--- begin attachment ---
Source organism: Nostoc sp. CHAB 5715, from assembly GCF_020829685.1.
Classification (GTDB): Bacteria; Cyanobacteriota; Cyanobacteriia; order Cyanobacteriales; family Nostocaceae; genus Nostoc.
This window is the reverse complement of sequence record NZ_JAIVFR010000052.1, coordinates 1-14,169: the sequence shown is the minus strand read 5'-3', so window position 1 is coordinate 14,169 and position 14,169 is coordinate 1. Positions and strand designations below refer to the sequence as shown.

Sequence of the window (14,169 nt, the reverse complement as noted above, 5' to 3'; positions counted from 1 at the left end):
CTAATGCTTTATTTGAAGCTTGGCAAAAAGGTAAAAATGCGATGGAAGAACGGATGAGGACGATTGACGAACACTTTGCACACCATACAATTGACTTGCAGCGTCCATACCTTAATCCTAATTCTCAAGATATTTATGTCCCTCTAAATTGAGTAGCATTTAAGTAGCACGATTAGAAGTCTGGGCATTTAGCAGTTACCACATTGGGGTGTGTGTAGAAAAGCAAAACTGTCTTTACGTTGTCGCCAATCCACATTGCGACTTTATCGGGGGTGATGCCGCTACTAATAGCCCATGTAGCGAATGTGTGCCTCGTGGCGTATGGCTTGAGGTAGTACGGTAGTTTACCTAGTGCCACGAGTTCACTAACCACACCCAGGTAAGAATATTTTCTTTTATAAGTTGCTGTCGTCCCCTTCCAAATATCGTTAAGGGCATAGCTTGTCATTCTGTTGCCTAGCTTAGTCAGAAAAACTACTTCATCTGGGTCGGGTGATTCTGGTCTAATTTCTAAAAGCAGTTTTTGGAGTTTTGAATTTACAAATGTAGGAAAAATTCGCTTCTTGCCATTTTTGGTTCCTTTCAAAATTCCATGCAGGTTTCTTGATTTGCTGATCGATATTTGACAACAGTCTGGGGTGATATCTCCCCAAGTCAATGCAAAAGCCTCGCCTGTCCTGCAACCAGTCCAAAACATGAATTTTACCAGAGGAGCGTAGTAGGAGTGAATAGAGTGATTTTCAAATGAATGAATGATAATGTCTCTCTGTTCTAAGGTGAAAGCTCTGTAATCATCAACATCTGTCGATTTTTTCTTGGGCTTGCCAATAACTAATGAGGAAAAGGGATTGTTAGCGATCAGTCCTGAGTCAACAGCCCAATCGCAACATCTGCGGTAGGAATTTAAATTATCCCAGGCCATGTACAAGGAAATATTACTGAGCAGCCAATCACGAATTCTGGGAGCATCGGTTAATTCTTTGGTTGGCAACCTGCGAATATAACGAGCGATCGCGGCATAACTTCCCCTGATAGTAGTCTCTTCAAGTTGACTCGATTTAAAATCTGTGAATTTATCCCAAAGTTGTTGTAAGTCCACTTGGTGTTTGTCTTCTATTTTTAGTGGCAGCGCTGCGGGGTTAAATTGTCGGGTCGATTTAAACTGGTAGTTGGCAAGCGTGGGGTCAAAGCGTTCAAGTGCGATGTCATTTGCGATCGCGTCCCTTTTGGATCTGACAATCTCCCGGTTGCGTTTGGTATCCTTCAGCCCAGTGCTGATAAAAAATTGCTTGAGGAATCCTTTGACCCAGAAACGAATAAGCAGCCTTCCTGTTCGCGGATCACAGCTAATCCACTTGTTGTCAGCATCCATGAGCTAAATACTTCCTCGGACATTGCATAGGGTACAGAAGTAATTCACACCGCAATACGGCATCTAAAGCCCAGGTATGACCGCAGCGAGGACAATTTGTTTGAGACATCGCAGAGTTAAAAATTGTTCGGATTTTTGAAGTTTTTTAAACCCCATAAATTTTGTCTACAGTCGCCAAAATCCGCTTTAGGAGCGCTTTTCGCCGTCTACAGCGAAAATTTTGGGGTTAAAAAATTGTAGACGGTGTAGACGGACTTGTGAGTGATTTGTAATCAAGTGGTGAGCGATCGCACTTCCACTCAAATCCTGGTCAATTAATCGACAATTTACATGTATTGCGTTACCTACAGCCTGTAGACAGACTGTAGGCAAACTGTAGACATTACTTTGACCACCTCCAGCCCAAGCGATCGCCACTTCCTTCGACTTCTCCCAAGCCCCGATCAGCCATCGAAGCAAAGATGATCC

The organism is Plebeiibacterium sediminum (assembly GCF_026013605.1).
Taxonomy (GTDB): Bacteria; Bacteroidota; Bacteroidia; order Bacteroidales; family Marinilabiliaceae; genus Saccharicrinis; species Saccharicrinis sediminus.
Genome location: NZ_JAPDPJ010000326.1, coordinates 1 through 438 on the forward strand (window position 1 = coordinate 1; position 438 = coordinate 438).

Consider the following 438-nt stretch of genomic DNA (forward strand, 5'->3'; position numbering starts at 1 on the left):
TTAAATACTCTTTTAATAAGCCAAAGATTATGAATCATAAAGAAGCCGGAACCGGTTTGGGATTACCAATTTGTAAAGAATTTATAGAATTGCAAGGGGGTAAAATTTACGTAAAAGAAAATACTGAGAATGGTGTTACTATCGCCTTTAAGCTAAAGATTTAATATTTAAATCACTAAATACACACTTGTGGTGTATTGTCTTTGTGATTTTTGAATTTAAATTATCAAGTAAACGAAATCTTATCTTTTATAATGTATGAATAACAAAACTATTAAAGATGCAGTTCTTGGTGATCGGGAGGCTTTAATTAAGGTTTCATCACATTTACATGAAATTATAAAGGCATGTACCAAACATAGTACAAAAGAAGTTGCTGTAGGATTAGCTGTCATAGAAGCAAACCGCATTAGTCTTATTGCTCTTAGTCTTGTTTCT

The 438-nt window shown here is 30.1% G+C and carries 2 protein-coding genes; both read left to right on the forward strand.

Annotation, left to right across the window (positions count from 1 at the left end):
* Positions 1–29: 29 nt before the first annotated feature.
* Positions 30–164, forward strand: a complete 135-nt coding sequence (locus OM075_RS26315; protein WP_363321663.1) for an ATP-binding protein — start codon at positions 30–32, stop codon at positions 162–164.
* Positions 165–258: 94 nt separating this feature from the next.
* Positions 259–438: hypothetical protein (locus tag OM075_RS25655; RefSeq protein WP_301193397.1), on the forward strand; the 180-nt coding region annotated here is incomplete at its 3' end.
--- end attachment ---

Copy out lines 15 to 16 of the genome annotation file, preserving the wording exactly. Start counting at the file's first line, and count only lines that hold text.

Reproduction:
* Positions 165–258: 94 nt separating this feature from the next.
* Positions 259–438: hypothetical protein (locus tag OM075_RS25655; RefSeq protein WP_301193397.1), on the forward strand; the 180-nt coding region annotated here is incomplete at its 3' end.